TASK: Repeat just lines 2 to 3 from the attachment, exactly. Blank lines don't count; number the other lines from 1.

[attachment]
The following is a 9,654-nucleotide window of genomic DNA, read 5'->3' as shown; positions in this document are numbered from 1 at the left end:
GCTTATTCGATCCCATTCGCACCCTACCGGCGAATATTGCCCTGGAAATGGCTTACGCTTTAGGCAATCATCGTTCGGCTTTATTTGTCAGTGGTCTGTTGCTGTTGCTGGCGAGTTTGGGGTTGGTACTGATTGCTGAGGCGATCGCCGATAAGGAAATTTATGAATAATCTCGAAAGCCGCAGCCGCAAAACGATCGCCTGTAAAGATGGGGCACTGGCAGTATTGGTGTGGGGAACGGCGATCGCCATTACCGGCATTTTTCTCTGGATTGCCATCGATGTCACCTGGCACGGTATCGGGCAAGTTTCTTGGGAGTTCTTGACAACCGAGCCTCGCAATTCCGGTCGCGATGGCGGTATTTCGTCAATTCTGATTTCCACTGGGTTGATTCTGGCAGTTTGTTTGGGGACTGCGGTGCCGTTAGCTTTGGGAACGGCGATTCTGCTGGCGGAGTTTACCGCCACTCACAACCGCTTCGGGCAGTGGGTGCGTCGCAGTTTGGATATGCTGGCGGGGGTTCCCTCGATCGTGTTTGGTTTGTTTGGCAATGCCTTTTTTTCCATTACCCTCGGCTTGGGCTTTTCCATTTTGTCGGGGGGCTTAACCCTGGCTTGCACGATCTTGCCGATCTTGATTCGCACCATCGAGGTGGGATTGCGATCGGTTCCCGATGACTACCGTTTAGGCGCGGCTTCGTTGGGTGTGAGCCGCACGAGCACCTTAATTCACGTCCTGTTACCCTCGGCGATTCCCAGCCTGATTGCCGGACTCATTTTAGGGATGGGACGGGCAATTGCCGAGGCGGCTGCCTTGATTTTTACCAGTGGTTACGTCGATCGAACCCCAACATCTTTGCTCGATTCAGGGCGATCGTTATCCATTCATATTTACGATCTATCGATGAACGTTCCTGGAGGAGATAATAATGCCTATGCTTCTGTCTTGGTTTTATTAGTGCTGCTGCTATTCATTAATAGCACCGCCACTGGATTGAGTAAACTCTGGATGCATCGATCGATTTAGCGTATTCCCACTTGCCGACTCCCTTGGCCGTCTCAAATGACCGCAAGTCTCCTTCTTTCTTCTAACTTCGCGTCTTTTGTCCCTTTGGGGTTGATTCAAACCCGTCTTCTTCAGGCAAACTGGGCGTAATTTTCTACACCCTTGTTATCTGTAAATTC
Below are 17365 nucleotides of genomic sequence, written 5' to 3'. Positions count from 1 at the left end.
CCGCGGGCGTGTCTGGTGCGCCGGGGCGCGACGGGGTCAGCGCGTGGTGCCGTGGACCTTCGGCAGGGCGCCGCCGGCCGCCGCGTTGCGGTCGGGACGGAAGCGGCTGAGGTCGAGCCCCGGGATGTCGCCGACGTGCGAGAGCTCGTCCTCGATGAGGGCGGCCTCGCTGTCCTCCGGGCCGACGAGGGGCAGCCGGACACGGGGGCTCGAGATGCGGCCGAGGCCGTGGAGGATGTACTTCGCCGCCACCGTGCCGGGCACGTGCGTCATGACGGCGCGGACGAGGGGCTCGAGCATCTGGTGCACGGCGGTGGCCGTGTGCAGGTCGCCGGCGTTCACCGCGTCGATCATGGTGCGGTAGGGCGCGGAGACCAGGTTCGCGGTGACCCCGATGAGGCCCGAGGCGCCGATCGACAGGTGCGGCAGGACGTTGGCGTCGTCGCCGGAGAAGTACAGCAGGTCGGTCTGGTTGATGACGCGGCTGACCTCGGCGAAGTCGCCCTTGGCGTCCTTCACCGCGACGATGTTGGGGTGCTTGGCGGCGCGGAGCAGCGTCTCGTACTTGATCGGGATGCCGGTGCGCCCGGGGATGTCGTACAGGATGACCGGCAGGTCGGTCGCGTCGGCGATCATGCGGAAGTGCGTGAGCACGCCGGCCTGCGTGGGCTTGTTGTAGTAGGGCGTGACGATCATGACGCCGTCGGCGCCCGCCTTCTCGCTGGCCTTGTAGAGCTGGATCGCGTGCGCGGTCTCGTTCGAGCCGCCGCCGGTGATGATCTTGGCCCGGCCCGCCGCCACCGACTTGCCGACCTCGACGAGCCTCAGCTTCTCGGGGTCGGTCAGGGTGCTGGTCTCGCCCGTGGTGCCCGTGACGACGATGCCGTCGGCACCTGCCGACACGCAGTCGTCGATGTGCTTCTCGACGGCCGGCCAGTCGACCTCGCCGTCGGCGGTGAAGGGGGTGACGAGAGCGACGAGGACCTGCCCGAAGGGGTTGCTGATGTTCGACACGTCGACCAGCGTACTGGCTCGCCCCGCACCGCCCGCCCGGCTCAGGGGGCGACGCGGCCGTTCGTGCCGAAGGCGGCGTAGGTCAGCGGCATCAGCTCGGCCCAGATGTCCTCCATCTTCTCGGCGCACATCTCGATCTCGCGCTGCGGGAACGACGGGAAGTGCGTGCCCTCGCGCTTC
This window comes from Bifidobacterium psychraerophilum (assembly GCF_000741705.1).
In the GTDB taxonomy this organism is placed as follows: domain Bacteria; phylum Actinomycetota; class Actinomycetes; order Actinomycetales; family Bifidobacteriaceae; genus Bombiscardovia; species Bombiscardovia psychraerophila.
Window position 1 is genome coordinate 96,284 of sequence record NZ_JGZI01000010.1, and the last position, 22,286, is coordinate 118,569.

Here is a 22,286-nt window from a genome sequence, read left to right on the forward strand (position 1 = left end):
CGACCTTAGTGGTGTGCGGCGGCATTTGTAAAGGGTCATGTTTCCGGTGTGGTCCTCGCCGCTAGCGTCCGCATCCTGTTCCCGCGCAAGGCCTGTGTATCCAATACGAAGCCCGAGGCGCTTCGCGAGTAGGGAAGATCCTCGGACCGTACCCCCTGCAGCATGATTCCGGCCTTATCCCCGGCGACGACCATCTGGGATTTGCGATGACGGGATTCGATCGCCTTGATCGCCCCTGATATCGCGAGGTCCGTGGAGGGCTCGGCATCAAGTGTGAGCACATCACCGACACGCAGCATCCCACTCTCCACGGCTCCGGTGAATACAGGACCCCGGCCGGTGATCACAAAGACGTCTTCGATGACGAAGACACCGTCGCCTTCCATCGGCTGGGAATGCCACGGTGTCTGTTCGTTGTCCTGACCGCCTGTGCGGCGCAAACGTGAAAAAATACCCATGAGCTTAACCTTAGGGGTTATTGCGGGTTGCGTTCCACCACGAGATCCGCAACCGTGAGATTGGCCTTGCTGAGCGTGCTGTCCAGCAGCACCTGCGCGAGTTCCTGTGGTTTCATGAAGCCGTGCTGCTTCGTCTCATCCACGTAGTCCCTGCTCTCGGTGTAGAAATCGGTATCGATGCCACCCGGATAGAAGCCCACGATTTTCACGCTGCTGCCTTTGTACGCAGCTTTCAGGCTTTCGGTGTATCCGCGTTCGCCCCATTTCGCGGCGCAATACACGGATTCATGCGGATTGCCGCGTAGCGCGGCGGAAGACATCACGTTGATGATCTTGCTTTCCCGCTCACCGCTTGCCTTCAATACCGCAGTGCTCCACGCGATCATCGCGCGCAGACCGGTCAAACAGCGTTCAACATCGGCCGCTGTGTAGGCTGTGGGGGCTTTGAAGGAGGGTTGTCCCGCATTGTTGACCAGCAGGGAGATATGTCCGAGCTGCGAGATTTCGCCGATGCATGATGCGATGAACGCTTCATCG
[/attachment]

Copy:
GCTTATTCGATCCCATTCGCACCCTACCGGCGAATATTGCCCTGGAAATGGCTTACGCTTTAGGCAATCATCGTTCGGCTTTATTTGTCAGTGGTCTGTTGCTGTTGCTGGCGAGTTTGGGGTTGGTACTGATTGCTGAGGCGATCGCCGATAAGGAAATTTATGAATAATCTCGAAAGCCGCAGCCGCAAAACGATCGCCTGTAAAGATGGGGCACTGGCAGTATTGGTGTGGGGAACGGCGATCGCCATTACCGGCATTTTTCTCTGGATTGCCATCGATGTCACCTGGCACGGTATCGGGCAAGTTTCTTGGGAGTTCTTGACAACCGAGCCTCGCAATTCCGGTCGCGATGGCGGTATTTCGTCAATTCTGATTTCCACTGGGTTGATTCTGGCAGTTTGTTTGGGGACTGCGGTGCCGTTAGCTTTGGGAACGGCGATTCTGCTGGCGGAGTTTACCGCCACTCACAACCGCTTCGGGCAGTGGGTGCGTCGCAGTTTGGATATGCTGGCGGGGGTTCCCTCGATCGTGTTTGGTTTGTTTGGCAATGCCTTTTTTTCCATTACCCTCGGCTTGGGCTTTTCCATTTTGTCGGGGGGCTTAACCCTGGCTTGCACGATCTTGCCGATCTTGATTCGCACCATCGAGGTGGGATTGCGATCGGTTCCCGATGACTACCGTTTAGGCGCGGCTTCGTTGGGTGTGAGCCGCACGAGCACCTTAATTCACGTCCTGTTACCCTCGGCGATTCCCAGCCTGATTGCCGGACTCATTTTAGGGATGGGACGGGCAATTGCCGAGGCGGCTGCCTTGATTTTTACCAGTGGTTACGTCGATCGAACCCCAACATCTTTGCTCGATTCAGGGCGATCGTTATCCATTCATATTTACGATCTATCGATGAACGTTCCTGGAGGAGATAATAATGCCTATGCTTCTGTCTTGGTTTTATTAGTGCTGCTGCTATTCATTAATAGCACCGCCACTGGATTGAGTAAACTCTGGATGCATCGATCGATTTAGCGTATTCCCACTTGCCGACTCCCTTGGCCGTCTCAAATGACCGCAAGTCTCCTTCTTTCTTCTAACTTCGCGTCTTTTGTCCCTTTGGGGTTGATTCAAACCCGTCTTCTTCAGGCAAACTGGGCGTAATTTTCTACACCCTTGTTATCTGTAAATTC
Below are 17365 nucleotides of genomic sequence, written 5' to 3'. Positions count from 1 at the left end.